Dec 31st was the expiry date for section702 of the Foreign Intelligence Surveillance Act (FISA). Tech groups have been bandied together to remind Congress that the decision to extend the act should not be taken so lightly. And there should be an open debate rather than a rubber stamp to the provision which allows the National Security Agency to spy on people overseas.
There are six major tech groups gathered together so far to fight the imminent extension of the Act; these include BSA, the Consumer Technology Association as well as the Computer and Communications Industry Association.
In a recent letter (Pdf) to Congress, they stated that “In our view, it is critical that Congress takes a balanced yet focused approach with respect to Section 702.”
Further requesting measures should be taken by the committee to ensure transparency and accountability, and a commitment to continued Congressional oversight.
There were no demands or ideas for further amendments to the act just certain points reminding the committee members of their obligations to protect internet users privacy and civil liberties by including meaningful safeguards if there is to be any reauthorization of the act.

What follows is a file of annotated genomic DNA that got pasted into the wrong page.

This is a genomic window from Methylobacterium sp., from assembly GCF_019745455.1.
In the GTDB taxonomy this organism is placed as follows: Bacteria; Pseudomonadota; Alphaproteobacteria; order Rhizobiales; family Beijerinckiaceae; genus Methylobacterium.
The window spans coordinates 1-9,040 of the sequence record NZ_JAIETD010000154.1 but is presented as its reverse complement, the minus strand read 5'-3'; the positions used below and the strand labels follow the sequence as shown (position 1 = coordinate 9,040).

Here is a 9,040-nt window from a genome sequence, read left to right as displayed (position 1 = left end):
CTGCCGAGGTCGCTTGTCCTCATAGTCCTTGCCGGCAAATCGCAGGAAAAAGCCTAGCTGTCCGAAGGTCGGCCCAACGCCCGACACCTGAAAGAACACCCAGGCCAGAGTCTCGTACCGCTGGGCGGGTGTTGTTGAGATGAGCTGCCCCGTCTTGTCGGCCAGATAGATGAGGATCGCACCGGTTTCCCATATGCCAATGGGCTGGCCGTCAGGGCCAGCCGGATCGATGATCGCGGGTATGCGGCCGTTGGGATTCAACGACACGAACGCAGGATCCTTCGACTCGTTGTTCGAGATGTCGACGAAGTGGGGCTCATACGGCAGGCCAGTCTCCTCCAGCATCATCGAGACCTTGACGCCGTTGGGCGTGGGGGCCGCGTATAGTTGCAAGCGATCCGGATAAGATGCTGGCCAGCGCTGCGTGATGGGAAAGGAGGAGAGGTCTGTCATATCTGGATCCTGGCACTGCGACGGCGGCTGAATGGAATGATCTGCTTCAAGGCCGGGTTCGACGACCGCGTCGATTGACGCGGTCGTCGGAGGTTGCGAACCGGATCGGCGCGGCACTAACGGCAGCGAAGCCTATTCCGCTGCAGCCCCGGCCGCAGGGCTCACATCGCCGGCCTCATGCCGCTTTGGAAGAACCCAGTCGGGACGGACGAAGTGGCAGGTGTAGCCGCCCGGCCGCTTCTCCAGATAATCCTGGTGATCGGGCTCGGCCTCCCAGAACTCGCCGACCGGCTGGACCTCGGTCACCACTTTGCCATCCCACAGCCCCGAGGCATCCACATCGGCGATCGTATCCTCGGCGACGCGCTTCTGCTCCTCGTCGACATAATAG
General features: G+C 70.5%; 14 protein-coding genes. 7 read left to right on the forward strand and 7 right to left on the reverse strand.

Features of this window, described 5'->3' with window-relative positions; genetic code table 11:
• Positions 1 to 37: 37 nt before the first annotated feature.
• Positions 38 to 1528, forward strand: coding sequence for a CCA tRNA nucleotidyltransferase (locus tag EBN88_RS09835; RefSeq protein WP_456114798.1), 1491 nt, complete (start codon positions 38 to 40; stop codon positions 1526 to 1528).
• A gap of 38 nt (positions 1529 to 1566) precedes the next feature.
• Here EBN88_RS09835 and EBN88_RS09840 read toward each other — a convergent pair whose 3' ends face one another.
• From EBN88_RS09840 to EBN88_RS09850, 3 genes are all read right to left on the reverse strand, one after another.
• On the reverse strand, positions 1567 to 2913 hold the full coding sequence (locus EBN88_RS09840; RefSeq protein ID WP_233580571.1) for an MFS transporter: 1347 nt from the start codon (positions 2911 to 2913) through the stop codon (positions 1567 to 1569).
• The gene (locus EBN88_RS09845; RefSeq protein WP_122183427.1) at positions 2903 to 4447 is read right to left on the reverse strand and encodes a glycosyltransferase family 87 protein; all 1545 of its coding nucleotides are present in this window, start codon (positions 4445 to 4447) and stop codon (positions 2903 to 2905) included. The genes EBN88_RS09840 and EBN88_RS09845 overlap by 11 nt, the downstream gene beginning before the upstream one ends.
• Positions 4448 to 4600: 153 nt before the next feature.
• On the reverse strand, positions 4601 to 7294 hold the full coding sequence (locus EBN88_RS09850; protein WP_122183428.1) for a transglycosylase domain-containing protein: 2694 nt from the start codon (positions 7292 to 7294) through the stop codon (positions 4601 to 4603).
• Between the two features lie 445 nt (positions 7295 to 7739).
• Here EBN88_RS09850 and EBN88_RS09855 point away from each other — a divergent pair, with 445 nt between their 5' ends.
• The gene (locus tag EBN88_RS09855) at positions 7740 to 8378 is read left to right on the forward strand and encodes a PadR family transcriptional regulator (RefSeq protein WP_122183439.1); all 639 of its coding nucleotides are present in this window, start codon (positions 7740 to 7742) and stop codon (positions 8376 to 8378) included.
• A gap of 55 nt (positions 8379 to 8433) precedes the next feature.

Many civil liberties groups and activists have joined to form End 702, they are more forthcoming saying “Absent a full reform” the act needs to expire. Further stating on their website “Section 702 of FISA has allowed for mass surveillance programs, including PRISM and UPSTREAM, that have been used by the US government to warrantlessly collect and search the Internet communications of people all over the world.”
The NSA Prism internet surveillance program first came to prominence when revealed by the infamous NSA whistleblower Edward Snowdon. Revelations that showed section 702 of FISA allowed the NSA to hoard data of American citizens whether home or abroad, this was originally defended by President Obama saying it was necessary to protect against terrorism.
U.S. intelligence agencies further defended this as being essential to combat security threats. In a committee hearing last May, Matthew Olsen an executive with IronNet Cybersecurity explained that as the director of the National Counterterrorism Centre he was informed of dozens of terrorist plots which were thwarted due to NSA surveillance. As well as stressing it was vital to our security.
But with the explosion of the use of encryption apps such Signal and Confide, who use state of the art, end to end encryption. Furthermore, Confide has a default feature which automatically self-destructs messages. Is this the tech world’s way of fighting back without having to battle in court or draw blood.
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